Sitting on Top of the World


More play with Timeline JS. Maybe it’s the historian in me, but I delight in the subtle evolution of chess theory and song lyrics. Chess: another time. But as a longtime Bob Dylan fan, I’ve long been interested in his capacity to change his own songs, but to draw heavily from a vast array of older musical influences. He is “a thief of thought, not I pray, a stealer of souls,” as he remarked in the liner notes to The Times They Are A-Changin’. If you look carefully through his songbook, however, there is a wealth of footnotes evident in his lyrics. If you play enough old blues or folk or country ballads, you will find no end of material that inspired a song here, a verse there, or even a line.

But this isn’t really about Bob Dylan. Instead, the link below plays a history of the old Mississippi Sheiks’ classic standard, “Sitting on Top of the World.” It’s been covered and revisioned many times over. Listen to the variations, but also pause and consider the lyrical changes, too.

Experimenting with Digital Tools

This is an experiment. In January, I will be teaching a new course called “Catastrophic History.” One of the student group projects will involve using Timeline JS to reconstruct and visualize disasters. It occurred to me that I should play around with the tool before turning it over to students. Surprisingly, my problem stemmed most from having to identify a quick and manageable project to itemize in the tool’s accessible spreadsheet. My toxic fear research, for example, consisted of an almost infinite number of prospective moments to fit along a timeline. As a result, I turned to something a little more frivolous. As part of a present for my older children, I’m compiling (read: imposing) a playlist of Bob Dylan’s greatest songs for their listening education. They will be grateful. Here’s the playlist, in chronological order (of course!).

For the record: this all took less than half an hour, while getting my littlest ready for bed. Timeline JS makes this very easy. I see, however, that it’s possible to vary all kinds of aesthetics, including typeface, background colour (which I simply alternated one page from the next), etc. The finished products can be visually impressive and, I hope, instructive to students.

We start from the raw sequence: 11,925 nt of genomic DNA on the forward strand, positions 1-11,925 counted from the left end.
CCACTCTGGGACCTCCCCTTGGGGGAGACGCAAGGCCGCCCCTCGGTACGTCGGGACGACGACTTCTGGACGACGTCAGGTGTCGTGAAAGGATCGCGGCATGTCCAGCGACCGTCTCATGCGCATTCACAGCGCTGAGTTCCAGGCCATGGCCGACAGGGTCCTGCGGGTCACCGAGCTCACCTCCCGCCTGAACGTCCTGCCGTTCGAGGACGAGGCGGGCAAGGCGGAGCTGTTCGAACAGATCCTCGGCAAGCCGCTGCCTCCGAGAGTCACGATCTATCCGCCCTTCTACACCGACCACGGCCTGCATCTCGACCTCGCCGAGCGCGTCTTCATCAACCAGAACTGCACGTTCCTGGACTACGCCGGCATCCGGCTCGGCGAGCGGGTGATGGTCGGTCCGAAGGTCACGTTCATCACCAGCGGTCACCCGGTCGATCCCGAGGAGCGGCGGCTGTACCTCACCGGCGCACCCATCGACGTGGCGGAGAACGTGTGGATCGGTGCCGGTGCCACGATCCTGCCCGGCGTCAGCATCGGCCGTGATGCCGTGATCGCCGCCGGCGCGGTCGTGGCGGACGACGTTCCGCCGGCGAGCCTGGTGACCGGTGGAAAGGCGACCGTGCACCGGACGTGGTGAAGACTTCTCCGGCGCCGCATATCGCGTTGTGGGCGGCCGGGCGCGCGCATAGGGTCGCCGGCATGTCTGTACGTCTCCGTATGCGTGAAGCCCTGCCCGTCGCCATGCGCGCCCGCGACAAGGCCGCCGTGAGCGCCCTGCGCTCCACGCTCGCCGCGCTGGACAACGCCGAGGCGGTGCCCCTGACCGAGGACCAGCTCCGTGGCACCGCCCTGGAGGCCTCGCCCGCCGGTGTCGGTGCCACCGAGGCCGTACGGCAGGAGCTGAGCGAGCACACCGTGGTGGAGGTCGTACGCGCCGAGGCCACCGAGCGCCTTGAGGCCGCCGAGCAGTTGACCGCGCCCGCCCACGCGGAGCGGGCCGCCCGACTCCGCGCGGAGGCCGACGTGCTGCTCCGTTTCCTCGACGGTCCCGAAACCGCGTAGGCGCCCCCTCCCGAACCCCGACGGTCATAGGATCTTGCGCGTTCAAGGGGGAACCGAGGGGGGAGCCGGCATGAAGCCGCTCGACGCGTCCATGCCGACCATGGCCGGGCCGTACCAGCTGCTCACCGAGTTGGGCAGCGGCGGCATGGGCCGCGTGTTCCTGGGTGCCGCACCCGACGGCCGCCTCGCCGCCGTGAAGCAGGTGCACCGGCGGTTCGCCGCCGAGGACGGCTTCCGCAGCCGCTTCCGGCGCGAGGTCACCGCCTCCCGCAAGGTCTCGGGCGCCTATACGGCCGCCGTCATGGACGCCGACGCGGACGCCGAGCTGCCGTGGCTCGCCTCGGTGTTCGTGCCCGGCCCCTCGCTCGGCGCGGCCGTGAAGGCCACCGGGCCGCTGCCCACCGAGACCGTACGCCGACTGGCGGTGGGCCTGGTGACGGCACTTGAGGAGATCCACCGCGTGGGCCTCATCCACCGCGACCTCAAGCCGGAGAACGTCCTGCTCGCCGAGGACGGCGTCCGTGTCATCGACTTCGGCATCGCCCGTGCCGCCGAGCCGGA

Bill Hicks: It’s Just a Ride

In his “Last Thoughts on Woody Guthrie,” the young Bob Dylan conveys a beautifully hopeful message during the uncertain 1960s. It’s a long poem. The bootlegged recording of him reading it above is well worth a full listen. I don’t want to play spoiler, but toward the end, Dylan asks: And where do you look for this hope that yer seekin’. His answer is that there are two options: the church of your choice or Brooklyn State Hospital.

You’ll find God in the church of your choice
You’ll find Woody Guthrie in Brooklyn State Hospital

And though it’s only my opinion
I may be right or wrong
You’ll find them both
In the Grand Canyon
At sundown

I’ve spent much of the last week delving into art, literature, and music. Ostensibly, I’ve been looking for hopeful messages (and there’s likely no better artist worth revisiting these days than Woody Guthrie—if Woody Guthrie is a new name to you: stop reading this now and go find everything you can on Woody Guthrie). There’s a light and encouraging tone to the young Bob Dylan’s voice and words. And it carries over into many of his “protest songs.” But, subject for another post, perhaps: the older Bob Dylan provides the perfect soundtrack for the kind of catastrophic history I’m exploring at the moment. His songs are heavy, world-weary, tough, hardened. No less brilliant or beautiful. But that gravelly voice carries the weight of the world, one too many mornings, and bears witness to pain, violence, and burdens of the soul. Another time.

Because I’ve spent less time thinking about Bob Dylan’s younger work lately. In fact, the first voice I turned to last week was the comedian Bill Hicks. Hicks might be an acquired taste, but I suspect we will come to appreciate him as one of the most important comedians of the 1980s (he died in his thirties in 1994). His act followed in the spirit of Lenny Bruce and George Carlin, and viscerally and vociferously challenged the political status quo. He viciously lampooned mainstream media and popular culture. With another of my artistic heroes, the author Don DeLillo, Hicks shared a fascination with the Kennedy assassination. On occasion, he veered into paranoid conspiracy theory territory, but he was always clear, poignant, provocative, and profoundly clever. Like Kerouac, however, love was a key point of emphasis in Hicks’s work. There are numerous iterations of the following conclusion to his 1992 “Revelations” special, performed in London, and billed as the last authorized filming of his stand-up. In it, he offers up a simple choice for humanity.

Not shown in this clip is the typical Hicks finale. At the end of his act—after noting that so many forces of good (Gandhi, JFK, MLK, Lennon) are assassinated—Hicks would enact his own assassination. Gun shot and he would collapse onstage. I don’t think I’ve ever seen that footage (he did it frequently) without tearing up. The comedian transcended entertainment. Good comedy is always a powerful form of social commentary. But “it’s just a ride” is the social commentary. The assassination goes beyond that. And it transforms and complicates the message he delivers in the video above. In that split second, his statement of hope devolves—shatters—into a statement of hopeless futility. And reinforces the importance of the message.